Just Accepted a Position as Police Chief? Here’s Who You Can Turn to for Advice

Robert Davis

It’s surprising how many times police chiefs have asked our law enforcement consulting team for advice on who to reach out to for information, feedback, and guidance on addressing technical police-related matters or community crises.

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It’s surprising how many times police chiefs have asked our law enforcement consulting team for advice on who to reach out to for information, feedback, and guidance on addressing technical police-related matters or community crises. After all, heading up a police department is not easy and, at times, can even be a thankless role.

What you don’t want to do on your first day of work as Chief is shut your office door, pull out a sheet of paper and fill in two columns: “Friends” and “Foes.” While you may not actually write such a list, I’ve seen this approach taken too many times when a new chief tries to determine who they can work with to enact their vision for the department’s future. Taking an “us versus them” attitude has yet to produce the types of long-lasting, collaborative relationships with community stakeholders that lead to a law enforcement agency’s success.

Both new executives and seasoned police chiefs should have a call list that includes people in the following categories.

1. Police Colleagues and Peers

The first group is what I refer to as your “internal circle of peers.” These are individuals with whom you share common education, training or work experiences. This could include your colleague from the FBI National Academy Class you attended years ago, the Chief in the jurisdiction next door or another police leader with whom you collaborated on a joint law enforcement initiative. Consider these individuals your private, unofficial team of advisors, as it will be easy to talk with them “off the record.”

2. Police Associations

International, national, regional, state and local police industry associations are excellent resources for members to obtain information and feedback on police matters. Attend their conferences when you can, expand your network, and then leverage it when you need assistance. Organizations include:

  • County or State Chiefs of Police Associations
  • Major Cities Chiefs Association (MCCA)
  • International Association of Police Chiefs (IACP)
  • Hispanic American Police Command Officers Association (HAPCOA)
  • National Association of Women Law Enforcement Executives (NAWLEE)
  • National Organization of Black Law Enforcement Executives (NOBLE)
  • Federal Law Enforcement Officers Association (FLEOA)

3. People You Perceive as Critics

Although I am currently an independent consultant helping agencies navigate crises, I was once Chief of Police in San Jose, California. I can’t tell you how many times I’ve turned to the individuals most critical of law enforcement agencies to learn about their recommendations for addressing valid concerns. I consider some of those critics my closest professional friends now.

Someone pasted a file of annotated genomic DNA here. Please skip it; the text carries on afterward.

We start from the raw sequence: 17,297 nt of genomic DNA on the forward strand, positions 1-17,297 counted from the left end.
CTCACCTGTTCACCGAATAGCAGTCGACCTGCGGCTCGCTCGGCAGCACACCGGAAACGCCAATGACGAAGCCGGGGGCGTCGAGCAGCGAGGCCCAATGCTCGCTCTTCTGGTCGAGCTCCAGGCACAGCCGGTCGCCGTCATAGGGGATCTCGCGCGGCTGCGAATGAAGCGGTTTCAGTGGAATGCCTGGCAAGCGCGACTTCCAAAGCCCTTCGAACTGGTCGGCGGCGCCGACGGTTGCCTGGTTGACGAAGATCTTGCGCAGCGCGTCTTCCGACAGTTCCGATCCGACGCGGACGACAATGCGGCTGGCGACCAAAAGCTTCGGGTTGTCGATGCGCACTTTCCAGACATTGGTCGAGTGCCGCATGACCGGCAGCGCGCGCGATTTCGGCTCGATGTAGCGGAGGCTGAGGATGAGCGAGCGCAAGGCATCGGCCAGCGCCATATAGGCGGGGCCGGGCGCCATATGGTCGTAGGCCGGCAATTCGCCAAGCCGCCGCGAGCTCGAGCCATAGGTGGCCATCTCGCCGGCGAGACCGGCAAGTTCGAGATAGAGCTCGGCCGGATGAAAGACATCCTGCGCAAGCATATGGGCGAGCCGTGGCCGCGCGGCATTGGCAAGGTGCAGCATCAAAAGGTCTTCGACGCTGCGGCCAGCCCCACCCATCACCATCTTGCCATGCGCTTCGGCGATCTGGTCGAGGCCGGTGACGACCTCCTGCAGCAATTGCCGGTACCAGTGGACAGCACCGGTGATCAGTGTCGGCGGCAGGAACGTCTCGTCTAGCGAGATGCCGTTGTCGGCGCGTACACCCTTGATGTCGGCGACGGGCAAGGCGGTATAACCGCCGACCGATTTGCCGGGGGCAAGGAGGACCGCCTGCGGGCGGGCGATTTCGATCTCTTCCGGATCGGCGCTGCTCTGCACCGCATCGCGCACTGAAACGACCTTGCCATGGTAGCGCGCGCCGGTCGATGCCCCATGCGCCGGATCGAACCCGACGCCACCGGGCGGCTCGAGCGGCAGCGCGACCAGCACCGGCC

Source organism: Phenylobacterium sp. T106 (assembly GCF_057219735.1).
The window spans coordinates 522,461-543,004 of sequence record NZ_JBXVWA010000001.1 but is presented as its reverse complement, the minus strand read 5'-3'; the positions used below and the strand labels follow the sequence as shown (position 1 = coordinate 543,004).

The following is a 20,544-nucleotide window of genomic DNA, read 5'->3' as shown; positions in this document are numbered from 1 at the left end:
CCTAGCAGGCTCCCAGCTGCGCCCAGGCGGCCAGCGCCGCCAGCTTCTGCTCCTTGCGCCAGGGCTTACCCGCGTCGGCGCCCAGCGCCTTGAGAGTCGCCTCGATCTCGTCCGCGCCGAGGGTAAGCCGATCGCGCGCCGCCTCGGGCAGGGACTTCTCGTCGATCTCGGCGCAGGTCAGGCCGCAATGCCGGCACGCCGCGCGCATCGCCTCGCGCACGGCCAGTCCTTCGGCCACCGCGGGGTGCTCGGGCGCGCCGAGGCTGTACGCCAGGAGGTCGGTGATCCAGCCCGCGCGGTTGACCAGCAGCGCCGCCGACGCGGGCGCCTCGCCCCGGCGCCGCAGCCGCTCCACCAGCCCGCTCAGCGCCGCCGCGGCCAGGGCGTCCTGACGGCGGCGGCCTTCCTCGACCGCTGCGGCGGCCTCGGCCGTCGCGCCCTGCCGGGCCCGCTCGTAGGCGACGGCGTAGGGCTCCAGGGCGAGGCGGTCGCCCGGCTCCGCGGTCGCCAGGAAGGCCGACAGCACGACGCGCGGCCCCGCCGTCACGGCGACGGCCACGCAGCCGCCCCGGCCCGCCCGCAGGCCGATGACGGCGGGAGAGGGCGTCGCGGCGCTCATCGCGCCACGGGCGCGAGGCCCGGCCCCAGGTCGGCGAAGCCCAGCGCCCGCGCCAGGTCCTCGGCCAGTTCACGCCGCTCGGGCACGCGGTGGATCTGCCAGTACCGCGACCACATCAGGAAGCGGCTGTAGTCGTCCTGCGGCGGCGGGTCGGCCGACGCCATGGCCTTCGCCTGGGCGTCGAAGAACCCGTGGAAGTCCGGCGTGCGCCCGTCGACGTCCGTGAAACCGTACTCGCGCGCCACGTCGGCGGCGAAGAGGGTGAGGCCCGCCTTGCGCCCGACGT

Reaching out to someone with opinions and perspectives seen as adversarial to your vision, actions, decisions and initiatives can be enormously rewarding. First, if you are a good listener, you’ll gain valuable insights into perspectives that differ from yours – for example, why a particular segment of the community is opposed to a certain police policy.

Second, you’ll provide the other party with an honest opportunity to hear from you. You may even find grounds for agreement or, at the very least, a mutually respectful “agreement to disagree.” Third, you’ll establish a working relationship that may bear wonderful fruit over time. And remember, these “critics” may include labor organization leaders representing your agency’s rank-and-file. They too need to be heard and have their concerns addressed.

4. Neighborhood Organizations and Associations

There are many grassroots groups and non-profit organizations with missions, budgets and strategic plans complementary to those of your department, such as local chapters of Boys & Girls Clubs of America, YMCA, YWCA or Big Brothers Big Sisters of America. These groups try to improve the lives and livelihoods of people living in the communities you police. Have your officers reach out to these groups to build ongoing relationships and discuss issues relevant to current policing policies, law enforcement career tracks, or youth and education priorities.

Don’t Go It Alone

Who else should be on your call list? At times, it might be everyone. The most successful chiefs have their fingers on the pulse of stakeholders in every part of their jurisdiction – from business owners and government executives to religious leaders and community activists. Don’t wait for a crisis or until you need something. Connect with them now and keep those relationships alive.

Most of all, recognize the importance of reaching out to others for assistance. You have a tough job, but no one is asking you to do it alone. My experience as a police chief and law enforcement consultant has taught me that those who want to “go it alone” leading policing organizations will indeed find themselves alone when times are tough.

Learn more about Jensen Hughes law enforcement consulting services.

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About the author

Robert L. Davis
Rob Davis is a highly regarded and innovative national leader and expert in policing and public safety with a special emphasis on ethics and integrity programs.

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